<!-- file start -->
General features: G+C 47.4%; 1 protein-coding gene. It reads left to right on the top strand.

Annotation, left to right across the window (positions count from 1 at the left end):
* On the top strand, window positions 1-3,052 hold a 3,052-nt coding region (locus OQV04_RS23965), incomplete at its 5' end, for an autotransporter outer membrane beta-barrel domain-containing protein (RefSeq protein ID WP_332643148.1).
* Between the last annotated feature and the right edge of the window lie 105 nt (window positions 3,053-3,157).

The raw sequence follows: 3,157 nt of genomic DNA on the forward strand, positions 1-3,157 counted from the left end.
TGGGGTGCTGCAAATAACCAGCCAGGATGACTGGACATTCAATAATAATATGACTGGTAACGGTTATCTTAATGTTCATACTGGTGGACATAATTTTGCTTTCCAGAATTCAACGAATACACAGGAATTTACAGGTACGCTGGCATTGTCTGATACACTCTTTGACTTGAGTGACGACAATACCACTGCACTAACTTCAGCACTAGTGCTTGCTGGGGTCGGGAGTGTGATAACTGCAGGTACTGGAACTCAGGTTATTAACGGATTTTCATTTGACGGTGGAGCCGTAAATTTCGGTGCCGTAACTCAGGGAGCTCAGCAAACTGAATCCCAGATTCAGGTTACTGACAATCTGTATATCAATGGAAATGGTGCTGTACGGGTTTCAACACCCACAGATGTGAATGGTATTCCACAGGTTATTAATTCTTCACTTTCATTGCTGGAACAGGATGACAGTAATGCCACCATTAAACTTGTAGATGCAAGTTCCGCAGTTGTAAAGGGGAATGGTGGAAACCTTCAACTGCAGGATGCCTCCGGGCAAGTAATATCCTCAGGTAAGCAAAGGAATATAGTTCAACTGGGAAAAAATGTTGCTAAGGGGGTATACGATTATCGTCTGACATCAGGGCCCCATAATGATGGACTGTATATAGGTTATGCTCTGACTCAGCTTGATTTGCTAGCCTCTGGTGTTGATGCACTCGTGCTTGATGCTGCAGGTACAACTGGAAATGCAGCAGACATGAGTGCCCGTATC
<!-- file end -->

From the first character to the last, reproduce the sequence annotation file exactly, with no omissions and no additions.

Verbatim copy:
General features: G+C 47.4%; 1 protein-coding gene. It reads left to right on the top strand.

Annotation, left to right across the window (positions count from 1 at the left end):
* On the top strand, window positions 1-3,052 hold a 3,052-nt coding region (locus OQV04_RS23965), incomplete at its 5' end, for an autotransporter outer membrane beta-barrel domain-containing protein (RefSeq protein ID WP_332643148.1).
* Between the last annotated feature and the right edge of the window lie 105 nt (window positions 3,053-3,157).

The raw sequence follows: 3,157 nt of genomic DNA on the forward strand, positions 1-3,157 counted from the left end.
TGGGGTGCTGCAAATAACCAGCCAGGATGACTGGACATTCAATAATAATATGACTGGTAACGGTTATCTTAATGTTCATACTGGTGGACATAATTTTGCTTTCCAGAATTCAACGAATACACAGGAATTTACAGGTACGCTGGCATTGTCTGATACACTCTTTGACTTGAGTGACGACAATACCACTGCACTAACTTCAGCACTAGTGCTTGCTGGGGTCGGGAGTGTGATAACTGCAGGTACTGGAACTCAGGTTATTAACGGATTTTCATTTGACGGTGGAGCCGTAAATTTCGGTGCCGTAACTCAGGGAGCTCAGCAAACTGAATCCCAGATTCAGGTTACTGACAATCTGTATATCAATGGAAATGGTGCTGTACGGGTTTCAACACCCACAGATGTGAATGGTATTCCACAGGTTATTAATTCTTCACTTTCATTGCTGGAACAGGATGACAGTAATGCCACCATTAAACTTGTAGATGCAAGTTCCGCAGTTGTAAAGGGGAATGGTGGAAACCTTCAACTGCAGGATGCCTCCGGGCAAGTAATATCCTCAGGTAAGCAAAGGAATATAGTTCAACTGGGAAAAAATGTTGCTAAGGGGGTATACGATTATCGTCTGACATCAGGGCCCCATAATGATGGACTGTATATAGGTTATGCTCTGACTCAGCTTGATTTGCTAGCCTCTGGTGTTGATGCACTCGTGCTTGATGCTGCAGGTACAACTGGAAATGCAGCAGACATGAGTGCCCGTATC